@rarson @helldragonzerMS thinks it can do what it did with Windows with the Xbox, the problem is that Windows wasn't a console, it's only an OS, a medium for the delivery of content, as where the Xbox is a console and the very source of the content and as such you need to focus it on one main goal and the take care of the others. But MS decided it could do all at the same time and sadly that just wasn't the case, you either make a game console with features, or an media entertainment center with gaming capacity, but right now it's not easy to have both and expect it to be as successful as your competition that decided to focus on one aspect at a time, which was the very thing the majority wanted.

helldragonzer
helldragonzer

@rarson @helldragonzeryou know you pretty much made 4 paragraphs saying the very thing I said in one, Facebook has money to throw around, the others don't. But sadly that's all Facebook has, gaming wise it wasn't very good, economically it is for the best.

WolfgarTheQuiet
WolfgarTheQuiet

@rarson @RED564  Does not mean he is smart either, he bumped into social market and it worked out. These things are more of who gets the idea first no who is smarter. Selling user info to third party and NWO also does not require much brain, you just take the cash they give you.


Its ok Sony is making proper gaming VR, enjoy you new fb style.


Also no one is mentioning eye sight damage from these devices.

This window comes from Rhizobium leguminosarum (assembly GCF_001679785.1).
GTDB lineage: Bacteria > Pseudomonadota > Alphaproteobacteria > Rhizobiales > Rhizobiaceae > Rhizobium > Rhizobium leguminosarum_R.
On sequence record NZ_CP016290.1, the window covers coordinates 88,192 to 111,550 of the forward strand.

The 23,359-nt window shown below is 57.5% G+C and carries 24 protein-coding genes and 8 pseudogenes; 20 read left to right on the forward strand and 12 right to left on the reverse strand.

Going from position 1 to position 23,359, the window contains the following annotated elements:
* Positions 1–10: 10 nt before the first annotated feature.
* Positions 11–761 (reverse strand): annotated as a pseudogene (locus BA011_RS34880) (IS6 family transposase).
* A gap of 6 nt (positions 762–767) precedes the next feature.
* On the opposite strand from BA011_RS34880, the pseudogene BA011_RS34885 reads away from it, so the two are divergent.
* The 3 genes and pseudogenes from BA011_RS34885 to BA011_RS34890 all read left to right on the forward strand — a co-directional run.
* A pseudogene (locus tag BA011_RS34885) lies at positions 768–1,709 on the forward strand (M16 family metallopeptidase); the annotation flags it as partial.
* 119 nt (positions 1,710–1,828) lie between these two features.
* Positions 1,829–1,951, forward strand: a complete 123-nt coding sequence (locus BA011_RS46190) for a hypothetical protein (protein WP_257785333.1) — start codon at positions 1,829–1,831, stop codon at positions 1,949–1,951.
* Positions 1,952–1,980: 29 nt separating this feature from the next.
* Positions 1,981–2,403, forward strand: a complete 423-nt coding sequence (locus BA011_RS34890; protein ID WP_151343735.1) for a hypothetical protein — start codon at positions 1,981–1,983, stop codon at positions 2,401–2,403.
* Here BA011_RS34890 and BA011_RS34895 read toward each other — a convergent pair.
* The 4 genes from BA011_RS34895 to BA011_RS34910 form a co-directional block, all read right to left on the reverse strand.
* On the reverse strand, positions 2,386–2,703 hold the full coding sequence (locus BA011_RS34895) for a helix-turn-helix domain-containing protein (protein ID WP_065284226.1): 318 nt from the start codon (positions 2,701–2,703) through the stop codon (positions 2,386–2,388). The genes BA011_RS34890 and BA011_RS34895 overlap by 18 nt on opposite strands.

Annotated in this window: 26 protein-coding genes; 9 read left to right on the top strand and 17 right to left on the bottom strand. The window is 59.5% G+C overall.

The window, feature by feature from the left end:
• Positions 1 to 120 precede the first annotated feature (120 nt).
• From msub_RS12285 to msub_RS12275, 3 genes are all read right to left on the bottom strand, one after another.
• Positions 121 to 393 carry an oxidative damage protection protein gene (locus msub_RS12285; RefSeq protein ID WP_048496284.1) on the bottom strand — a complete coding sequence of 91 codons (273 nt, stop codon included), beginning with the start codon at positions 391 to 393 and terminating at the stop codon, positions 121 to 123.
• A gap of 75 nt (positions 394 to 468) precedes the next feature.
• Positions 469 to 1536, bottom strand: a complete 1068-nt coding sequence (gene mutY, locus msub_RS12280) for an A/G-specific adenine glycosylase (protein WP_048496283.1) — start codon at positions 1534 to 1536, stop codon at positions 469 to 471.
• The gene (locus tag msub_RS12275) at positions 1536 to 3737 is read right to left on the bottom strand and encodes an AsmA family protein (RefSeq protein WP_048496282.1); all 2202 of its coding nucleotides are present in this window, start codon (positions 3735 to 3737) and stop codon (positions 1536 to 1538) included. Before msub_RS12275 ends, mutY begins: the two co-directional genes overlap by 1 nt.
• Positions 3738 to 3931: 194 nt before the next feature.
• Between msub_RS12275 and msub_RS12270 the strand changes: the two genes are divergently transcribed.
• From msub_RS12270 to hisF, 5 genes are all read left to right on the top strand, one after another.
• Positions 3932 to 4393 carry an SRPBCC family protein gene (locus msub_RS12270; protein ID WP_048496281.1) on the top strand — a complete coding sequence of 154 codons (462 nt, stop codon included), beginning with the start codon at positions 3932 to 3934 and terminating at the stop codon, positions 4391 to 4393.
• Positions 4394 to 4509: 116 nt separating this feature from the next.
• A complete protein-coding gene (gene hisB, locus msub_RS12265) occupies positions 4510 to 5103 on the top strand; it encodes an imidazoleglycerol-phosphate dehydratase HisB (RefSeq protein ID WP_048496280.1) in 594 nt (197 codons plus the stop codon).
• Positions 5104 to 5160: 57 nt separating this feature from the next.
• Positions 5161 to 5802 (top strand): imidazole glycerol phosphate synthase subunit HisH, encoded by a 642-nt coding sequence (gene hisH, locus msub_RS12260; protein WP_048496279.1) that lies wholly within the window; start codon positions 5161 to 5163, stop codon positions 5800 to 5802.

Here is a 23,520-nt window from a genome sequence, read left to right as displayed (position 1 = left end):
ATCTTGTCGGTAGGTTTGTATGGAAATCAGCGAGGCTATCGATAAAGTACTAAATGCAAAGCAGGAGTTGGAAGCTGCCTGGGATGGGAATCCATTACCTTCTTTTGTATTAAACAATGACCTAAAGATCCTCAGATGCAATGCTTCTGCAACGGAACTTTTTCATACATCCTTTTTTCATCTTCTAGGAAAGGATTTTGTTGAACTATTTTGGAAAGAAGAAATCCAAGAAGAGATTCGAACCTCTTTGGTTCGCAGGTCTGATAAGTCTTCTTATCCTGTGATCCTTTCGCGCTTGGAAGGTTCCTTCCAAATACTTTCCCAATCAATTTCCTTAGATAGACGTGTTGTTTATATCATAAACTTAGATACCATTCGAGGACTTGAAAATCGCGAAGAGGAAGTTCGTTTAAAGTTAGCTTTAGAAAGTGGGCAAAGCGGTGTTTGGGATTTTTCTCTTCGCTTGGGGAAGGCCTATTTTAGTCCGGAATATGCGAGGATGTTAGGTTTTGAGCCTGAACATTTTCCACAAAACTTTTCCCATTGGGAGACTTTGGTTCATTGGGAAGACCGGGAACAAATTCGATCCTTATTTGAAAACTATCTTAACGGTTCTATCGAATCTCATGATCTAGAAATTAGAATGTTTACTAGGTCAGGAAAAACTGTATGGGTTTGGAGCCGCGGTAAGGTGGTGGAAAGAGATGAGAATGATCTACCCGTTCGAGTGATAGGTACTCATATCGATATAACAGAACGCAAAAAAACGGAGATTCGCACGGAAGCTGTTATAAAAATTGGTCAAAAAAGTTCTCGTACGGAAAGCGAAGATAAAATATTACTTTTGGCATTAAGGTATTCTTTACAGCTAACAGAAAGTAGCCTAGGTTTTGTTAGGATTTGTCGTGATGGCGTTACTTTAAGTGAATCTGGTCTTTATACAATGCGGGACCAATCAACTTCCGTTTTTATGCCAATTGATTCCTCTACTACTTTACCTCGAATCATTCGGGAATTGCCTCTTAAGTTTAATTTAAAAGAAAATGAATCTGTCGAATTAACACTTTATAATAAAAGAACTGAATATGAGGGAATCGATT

rarson
rarson

@helldragonzer

With a console, you really have to foster the software adoption. With Windows, everyone uses it, so they can simply make their OS and their programs and other developers will fill in the gaps. They can evolve the OS as necessary so that a new programming environment doesn't necessarily mean starting from scratch. With a console, they have to work hard to build development tools that will be used for five or six years and may be scrapped after that.

It just takes a lot more work to get the software support for your console when you're not the only game in town and the software is much more focused. And Microsoft doesn't seem to understand that gaming needs to come first, or gamers won't buy the system.

I think it's pretty funny that Microsoft is scrambling to talk about games now. They must be in more trouble than they're letting on. It seems like some are making it out like the consoles are neck-and-neck but if they were, then Microsoft wouldn't have to do a complete 180 from last year.

rarson
rarson

@helldragonzer

I actually explained some reasons why it made perfect sense. There's more to it than just money. Palmer didn't start Oculus just to make money.

rarson
rarson

@WolfgarTheQuiet

Well, he had to be at least smart enough to create the basic, functioning website, and smart enough to see the potential for it. And also smart enough not to try to cash out when Facebook itself was being offered $2 billion.

If you think that creating an operation the size and scale of Facebook doesn't require massive intelligence, then I can only assume you are a dunce. Regardless of whether you like them or not, Facebook makes tons of money because tons of people use their products. That also takes intelligence: creating things that people want to use.

 I'm guessing that no one is mentioning eyesight damage because there is none, at least not any more than that of staring at a TV screen. Maybe your eyes will get tired from moving around so much. It's probably best to take breaks when using the Rift. But some people act like it's a big deal to be staring at a screen so close to the eyes. It's not. Why would it be?

Mantan911
Mantan911

Creating something barely even needs intelegence. Though im not saying its easy to do